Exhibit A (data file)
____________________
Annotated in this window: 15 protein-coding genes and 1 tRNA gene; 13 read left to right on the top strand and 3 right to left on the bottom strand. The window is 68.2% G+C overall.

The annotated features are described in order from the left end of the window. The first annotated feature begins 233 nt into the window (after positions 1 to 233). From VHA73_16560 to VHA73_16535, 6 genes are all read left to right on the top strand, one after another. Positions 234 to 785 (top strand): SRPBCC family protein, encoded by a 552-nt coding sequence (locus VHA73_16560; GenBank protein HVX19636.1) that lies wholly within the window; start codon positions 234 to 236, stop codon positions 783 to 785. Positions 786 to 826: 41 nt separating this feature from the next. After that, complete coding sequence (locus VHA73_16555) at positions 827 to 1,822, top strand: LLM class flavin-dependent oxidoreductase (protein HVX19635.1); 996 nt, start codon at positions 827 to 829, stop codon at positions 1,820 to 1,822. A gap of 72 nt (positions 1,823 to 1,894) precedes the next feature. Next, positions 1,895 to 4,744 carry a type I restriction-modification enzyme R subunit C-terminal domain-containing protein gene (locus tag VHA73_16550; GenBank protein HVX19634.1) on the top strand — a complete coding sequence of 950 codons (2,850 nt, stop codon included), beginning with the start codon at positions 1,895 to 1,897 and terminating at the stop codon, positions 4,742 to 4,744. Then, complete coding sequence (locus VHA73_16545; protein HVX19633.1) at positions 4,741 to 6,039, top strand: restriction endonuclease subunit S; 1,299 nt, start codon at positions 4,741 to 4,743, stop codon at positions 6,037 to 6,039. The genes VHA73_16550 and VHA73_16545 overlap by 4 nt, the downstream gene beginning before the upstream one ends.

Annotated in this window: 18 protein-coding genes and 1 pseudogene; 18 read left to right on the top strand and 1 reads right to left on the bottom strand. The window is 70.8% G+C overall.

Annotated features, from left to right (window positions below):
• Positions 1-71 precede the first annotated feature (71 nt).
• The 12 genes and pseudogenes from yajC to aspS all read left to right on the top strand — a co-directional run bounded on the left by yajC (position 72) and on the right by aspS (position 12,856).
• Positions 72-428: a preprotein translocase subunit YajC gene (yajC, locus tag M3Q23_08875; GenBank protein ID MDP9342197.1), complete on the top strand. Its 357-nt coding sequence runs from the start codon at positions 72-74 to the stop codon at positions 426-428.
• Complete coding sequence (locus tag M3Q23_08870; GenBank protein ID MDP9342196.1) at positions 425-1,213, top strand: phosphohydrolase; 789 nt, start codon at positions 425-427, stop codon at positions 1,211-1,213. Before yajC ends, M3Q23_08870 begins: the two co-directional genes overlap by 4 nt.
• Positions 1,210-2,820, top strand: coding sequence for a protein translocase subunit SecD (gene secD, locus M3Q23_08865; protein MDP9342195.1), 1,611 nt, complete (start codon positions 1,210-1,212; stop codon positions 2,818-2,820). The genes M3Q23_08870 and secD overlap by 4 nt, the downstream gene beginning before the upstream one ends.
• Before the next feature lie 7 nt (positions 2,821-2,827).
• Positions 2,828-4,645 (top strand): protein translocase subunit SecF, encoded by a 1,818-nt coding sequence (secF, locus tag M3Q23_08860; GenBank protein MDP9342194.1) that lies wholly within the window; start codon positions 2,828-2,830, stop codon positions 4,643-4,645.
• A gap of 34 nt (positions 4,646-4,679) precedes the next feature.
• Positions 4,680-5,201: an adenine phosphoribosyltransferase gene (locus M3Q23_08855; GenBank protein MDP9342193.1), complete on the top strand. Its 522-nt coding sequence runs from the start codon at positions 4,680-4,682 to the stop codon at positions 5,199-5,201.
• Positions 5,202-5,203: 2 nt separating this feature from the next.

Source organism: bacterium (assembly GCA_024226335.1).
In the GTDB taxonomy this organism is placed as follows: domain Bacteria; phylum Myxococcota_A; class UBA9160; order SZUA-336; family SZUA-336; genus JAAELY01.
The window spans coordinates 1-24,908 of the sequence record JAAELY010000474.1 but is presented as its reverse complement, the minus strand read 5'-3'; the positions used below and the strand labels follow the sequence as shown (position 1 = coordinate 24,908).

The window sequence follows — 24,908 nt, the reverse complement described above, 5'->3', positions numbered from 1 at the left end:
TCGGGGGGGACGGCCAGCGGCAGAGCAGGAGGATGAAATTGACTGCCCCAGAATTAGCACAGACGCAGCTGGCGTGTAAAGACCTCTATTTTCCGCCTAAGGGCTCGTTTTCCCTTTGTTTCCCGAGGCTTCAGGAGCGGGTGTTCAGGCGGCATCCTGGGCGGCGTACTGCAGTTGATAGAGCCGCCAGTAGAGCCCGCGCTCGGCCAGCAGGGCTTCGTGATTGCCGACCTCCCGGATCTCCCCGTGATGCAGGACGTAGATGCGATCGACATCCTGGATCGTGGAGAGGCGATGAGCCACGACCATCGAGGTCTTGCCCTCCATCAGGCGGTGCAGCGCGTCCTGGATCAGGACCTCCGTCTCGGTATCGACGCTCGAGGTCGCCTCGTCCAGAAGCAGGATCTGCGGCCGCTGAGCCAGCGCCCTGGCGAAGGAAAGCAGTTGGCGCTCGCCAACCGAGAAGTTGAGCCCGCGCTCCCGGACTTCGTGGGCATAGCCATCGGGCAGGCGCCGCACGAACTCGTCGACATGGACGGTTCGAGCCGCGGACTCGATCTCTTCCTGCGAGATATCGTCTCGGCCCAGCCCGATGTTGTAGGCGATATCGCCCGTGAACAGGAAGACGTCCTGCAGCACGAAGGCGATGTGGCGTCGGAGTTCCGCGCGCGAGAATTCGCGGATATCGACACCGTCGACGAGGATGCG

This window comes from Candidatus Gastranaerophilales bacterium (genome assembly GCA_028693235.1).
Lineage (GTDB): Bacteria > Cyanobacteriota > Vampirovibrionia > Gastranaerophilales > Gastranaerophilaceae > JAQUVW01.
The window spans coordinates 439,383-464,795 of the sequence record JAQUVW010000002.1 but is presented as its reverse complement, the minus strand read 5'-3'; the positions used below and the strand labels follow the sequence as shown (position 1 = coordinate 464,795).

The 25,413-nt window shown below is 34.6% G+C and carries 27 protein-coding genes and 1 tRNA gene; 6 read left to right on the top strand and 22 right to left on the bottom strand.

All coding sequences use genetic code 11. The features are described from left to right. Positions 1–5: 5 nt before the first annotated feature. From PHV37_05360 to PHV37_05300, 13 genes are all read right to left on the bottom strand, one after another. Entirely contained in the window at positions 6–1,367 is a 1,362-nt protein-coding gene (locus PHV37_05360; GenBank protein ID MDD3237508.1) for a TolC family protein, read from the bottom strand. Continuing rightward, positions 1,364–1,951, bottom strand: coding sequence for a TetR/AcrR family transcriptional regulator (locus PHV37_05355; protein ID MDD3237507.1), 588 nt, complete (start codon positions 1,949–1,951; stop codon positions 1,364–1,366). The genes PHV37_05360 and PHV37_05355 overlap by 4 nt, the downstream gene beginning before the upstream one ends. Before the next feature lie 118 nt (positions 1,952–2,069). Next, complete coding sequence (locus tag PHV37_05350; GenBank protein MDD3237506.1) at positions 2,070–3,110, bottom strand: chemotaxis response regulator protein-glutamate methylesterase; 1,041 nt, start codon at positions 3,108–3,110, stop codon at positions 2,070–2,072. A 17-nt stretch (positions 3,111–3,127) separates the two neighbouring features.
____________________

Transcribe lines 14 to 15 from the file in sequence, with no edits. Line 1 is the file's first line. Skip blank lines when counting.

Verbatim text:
• Positions 5,202-5,203: 2 nt separating this feature from the next.

Source organism: bacterium (assembly GCA_024226335.1).